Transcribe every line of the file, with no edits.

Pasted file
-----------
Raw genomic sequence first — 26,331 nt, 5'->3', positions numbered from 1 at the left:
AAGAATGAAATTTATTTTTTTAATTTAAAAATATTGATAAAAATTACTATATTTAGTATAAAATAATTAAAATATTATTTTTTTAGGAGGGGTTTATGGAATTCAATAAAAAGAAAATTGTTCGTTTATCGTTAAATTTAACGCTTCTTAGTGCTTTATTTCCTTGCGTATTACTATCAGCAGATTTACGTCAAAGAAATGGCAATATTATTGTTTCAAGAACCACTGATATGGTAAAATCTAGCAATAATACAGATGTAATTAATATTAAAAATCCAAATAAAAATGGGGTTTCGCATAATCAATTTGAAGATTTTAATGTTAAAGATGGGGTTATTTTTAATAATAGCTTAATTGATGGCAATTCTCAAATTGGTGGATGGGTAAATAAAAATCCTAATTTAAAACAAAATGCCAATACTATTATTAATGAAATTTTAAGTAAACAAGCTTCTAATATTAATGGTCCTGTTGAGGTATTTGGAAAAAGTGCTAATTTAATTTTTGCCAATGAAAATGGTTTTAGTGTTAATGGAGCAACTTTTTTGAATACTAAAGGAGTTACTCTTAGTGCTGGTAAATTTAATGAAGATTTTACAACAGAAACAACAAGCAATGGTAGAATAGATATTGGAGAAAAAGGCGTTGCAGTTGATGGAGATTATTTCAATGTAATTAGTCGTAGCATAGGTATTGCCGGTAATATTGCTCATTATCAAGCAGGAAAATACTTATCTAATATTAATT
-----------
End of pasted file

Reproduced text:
Raw genomic sequence first — 26,331 nt, 5'->3', positions numbered from 1 at the left:
AAGAATGAAATTTATTTTTTTAATTTAAAAATATTGATAAAAATTACTATATTTAGTATAAAATAATTAAAATATTATTTTTTTAGGAGGGGTTTATGGAATTCAATAAAAAGAAAATTGTTCGTTTATCGTTAAATTTAACGCTTCTTAGTGCTTTATTTCCTTGCGTATTACTATCAGCAGATTTACGTCAAAGAAATGGCAATATTATTGTTTCAAGAACCACTGATATGGTAAAATCTAGCAATAATACAGATGTAATTAATATTAAAAATCCAAATAAAAATGGGGTTTCGCATAATCAATTTGAAGATTTTAATGTTAAAGATGGGGTTATTTTTAATAATAGCTTAATTGATGGCAATTCTCAAATTGGTGGATGGGTAAATAAAAATCCTAATTTAAAACAAAATGCCAATACTATTATTAATGAAATTTTAAGTAAACAAGCTTCTAATATTAATGGTCCTGTTGAGGTATTTGGAAAAAGTGCTAATTTAATTTTTGCCAATGAAAATGGTTTTAGTGTTAATGGAGCAACTTTTTTGAATACTAAAGGAGTTACTCTTAGTGCTGGTAAATTTAATGAAGATTTTACAACAGAAACAACAAGCAATGGTAGAATAGATATTGGAGAAAAAGGCGTTGCAGTTGATGGAGATTATTTCAATGTAATTAGTCGTAGCATAGGTATTGCCGGTAATATTGCTCATTATCAAGCAGGAAAATACTTATCTAATATTAATT